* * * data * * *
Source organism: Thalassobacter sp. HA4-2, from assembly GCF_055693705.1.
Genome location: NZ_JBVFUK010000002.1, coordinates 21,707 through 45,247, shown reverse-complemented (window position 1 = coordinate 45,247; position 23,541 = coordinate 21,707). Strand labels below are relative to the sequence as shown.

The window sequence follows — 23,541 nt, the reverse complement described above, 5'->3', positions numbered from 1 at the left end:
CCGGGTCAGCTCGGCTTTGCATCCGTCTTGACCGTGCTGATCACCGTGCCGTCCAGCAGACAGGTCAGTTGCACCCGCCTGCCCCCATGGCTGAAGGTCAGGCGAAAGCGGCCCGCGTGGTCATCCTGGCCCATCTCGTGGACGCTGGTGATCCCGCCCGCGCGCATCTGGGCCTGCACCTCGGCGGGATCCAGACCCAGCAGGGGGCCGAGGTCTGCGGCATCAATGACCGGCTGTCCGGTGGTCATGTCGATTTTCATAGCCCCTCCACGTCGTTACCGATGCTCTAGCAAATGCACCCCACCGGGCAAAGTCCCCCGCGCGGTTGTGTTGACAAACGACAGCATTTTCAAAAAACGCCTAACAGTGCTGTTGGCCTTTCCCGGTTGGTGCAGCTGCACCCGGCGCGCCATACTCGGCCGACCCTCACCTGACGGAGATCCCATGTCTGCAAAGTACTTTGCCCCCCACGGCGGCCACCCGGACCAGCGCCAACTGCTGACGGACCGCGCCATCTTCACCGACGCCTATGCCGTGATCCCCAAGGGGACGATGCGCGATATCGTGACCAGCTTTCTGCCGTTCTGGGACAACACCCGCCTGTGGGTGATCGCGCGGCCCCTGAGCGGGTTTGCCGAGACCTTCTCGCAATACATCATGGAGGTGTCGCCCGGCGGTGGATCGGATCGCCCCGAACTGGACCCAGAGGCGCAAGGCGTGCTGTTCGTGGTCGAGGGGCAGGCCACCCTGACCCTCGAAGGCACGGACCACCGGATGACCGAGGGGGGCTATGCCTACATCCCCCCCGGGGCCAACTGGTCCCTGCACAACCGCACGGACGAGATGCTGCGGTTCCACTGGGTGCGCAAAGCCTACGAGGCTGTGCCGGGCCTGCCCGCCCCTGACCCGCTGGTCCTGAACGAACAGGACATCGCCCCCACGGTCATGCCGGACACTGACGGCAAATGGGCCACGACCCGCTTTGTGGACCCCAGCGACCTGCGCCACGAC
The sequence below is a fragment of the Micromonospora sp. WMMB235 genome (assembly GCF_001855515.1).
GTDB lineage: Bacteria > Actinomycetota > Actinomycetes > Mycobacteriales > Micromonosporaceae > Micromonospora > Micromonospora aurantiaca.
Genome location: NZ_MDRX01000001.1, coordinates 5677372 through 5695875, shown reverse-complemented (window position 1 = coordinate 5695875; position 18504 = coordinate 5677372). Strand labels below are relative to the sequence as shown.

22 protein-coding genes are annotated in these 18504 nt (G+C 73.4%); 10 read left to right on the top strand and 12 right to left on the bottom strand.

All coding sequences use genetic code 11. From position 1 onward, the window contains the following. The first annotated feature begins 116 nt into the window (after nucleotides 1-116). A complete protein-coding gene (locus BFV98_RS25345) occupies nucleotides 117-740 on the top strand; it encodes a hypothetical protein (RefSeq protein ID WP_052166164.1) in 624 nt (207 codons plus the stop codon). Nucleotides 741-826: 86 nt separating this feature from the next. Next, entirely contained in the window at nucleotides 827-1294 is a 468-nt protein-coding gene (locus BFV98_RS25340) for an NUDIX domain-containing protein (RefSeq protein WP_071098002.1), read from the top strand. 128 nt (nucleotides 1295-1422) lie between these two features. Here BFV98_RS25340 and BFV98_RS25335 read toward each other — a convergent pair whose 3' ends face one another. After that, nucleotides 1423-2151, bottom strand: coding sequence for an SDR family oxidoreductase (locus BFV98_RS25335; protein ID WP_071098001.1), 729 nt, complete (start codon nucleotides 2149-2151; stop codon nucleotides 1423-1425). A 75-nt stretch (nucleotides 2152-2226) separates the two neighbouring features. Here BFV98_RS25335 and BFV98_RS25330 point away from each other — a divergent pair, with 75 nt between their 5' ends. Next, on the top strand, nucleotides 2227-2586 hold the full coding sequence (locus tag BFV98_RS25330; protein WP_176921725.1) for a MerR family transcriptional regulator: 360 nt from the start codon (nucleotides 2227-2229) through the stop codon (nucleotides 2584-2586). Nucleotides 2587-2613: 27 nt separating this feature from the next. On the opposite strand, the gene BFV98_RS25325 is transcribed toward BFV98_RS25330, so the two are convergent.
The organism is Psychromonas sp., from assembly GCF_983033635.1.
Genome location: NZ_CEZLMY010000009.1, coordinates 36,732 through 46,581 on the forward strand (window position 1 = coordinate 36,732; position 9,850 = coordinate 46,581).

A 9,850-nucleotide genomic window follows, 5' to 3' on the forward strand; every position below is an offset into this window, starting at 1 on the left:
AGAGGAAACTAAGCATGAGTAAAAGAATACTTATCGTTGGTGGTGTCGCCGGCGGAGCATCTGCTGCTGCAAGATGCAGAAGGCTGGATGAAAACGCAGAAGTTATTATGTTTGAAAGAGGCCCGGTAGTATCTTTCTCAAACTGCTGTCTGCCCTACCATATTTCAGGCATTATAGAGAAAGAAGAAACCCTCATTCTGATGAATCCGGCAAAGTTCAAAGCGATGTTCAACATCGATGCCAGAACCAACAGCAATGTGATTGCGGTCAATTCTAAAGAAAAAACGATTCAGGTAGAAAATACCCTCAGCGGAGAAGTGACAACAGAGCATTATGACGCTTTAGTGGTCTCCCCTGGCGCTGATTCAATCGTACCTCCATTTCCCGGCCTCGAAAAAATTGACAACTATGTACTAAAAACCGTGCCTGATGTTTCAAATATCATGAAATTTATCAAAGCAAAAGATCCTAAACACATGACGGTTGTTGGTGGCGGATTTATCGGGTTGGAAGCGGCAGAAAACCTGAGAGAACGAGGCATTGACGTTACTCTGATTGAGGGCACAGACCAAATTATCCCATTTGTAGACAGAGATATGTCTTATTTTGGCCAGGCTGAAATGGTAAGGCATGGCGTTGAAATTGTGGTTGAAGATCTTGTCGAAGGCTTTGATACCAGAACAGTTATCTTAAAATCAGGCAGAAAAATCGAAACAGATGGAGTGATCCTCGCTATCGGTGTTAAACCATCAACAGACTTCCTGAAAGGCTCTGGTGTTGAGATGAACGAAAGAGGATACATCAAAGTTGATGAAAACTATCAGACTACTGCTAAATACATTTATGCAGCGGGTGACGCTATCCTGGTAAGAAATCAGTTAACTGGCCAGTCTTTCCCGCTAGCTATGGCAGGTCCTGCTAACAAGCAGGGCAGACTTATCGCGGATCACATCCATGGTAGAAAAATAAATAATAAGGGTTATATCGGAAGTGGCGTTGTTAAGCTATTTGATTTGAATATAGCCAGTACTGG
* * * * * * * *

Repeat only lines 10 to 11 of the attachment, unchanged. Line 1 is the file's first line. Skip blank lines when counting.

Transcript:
The organism is Psychromonas sp., from assembly GCF_983033635.1.
Genome location: NZ_CEZLMY010000009.1, coordinates 36,732 through 46,581 on the forward strand (window position 1 = coordinate 36,732; position 9,850 = coordinate 46,581).